Answer: D

Squamous cell carcinoma (SCC) is the second most common type of skin cancer after BCC and represents approximately 20% of skin cancers.11 Approximately 700,000 new cases of SCC are diagnosed per year.11 The incidence of SCC is rising due to multifactorial causes including an aging population, use of tanning beds, and increased ability for detection.4,11

SCC tends to occur in older white patients, although individuals from all races are affected.4 The average age of onset is in the mid-60s.12 SCC affects men about 2 to 3 times more often than women; this has typically been attributed to increased lifetime UV light exposure in men.13 There is an increased incidence of cases of SCC in populations that live near the equator.4 Patients who are on immunosuppressive medications, such as organ transplant recipients, are at increased risk for SCC.4 Environmental exposure to arsenic can predispose individuals to SCC.4 Overall, the most important risk factors for SCC development include UV light exposure, increasing age, fair skin, and immunosuppression.4,13

A keratinocyte is the predominant cell type in the epidermis. Repeated damage to keratinocyte DNA, typically by UV radiation, can result in an accumulation of mutations that ultimately results in malignant transformation of these cells. The most commonly mutated gene in SCC is the TP53 tumor suppressor gene.13 Mutated TP53 allows the cell to proliferate in an uncontrolled fashion and resist apoptosis. Malignant transformation of the epidermal keratinocyte can ultimately lead to dysplasia and SCC.13

Actinic keratosis, or solar keratosis, is the premalignant lesion of SCC and presents as a sand-paper like texture of the skin. It may also present with hyperkeratotic papules on an erythematous base. Actinic keratoses should be removed, typically by cryotherapy, or monitored closely for transformation into SCC.14 Bowen disease, or SCC in situ, presents with full thickness atypia without invasion. It appears as scaly, red plaques that are localized and slow-growing.14 Typically, SCC presents as a pruritic, nonhealing ulcer or an abnormal growth in an area of the skin that receives ample sun exposure, such as the face, scalp, neck, trunk, and lower lip.The lesion may also appear as a pink papule or nodule. It may have scales or crust and bleed easily.14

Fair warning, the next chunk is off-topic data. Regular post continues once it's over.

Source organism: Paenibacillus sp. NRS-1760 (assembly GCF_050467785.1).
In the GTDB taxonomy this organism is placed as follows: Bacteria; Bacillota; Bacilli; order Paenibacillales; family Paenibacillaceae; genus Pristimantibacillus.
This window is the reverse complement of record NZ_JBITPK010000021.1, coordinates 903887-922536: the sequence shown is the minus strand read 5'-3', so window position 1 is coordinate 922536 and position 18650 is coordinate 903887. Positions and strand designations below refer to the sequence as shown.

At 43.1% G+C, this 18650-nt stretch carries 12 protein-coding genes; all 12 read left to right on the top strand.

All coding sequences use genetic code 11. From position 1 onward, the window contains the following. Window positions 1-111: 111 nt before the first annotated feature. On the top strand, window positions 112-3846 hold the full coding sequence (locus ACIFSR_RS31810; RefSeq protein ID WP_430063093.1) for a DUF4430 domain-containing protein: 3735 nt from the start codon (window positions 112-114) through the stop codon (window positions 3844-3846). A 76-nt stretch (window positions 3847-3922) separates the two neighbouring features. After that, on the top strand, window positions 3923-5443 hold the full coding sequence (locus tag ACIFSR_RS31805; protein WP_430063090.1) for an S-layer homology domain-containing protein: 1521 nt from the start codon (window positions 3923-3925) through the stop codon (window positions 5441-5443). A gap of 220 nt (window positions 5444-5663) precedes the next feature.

On histologic evaluation, SCC appears as nests of squamous epithelial cells extending down into the dermis. A large nucleus surrounded by abundant eosinophilic cytoplasm indicates malignant cells.15 Occasional keratin pearls may be visualized. A grade of well differentiated, moderately differentiated, or poorly differentiated is assigned based on how closely the carcinoma resembles squamous epithelium. Perineural invasion of SCC occurs in approximately 5% to 14% of cases.14,15 Perineural involvement presents as facial muscle twitching, weakness, or numbness.15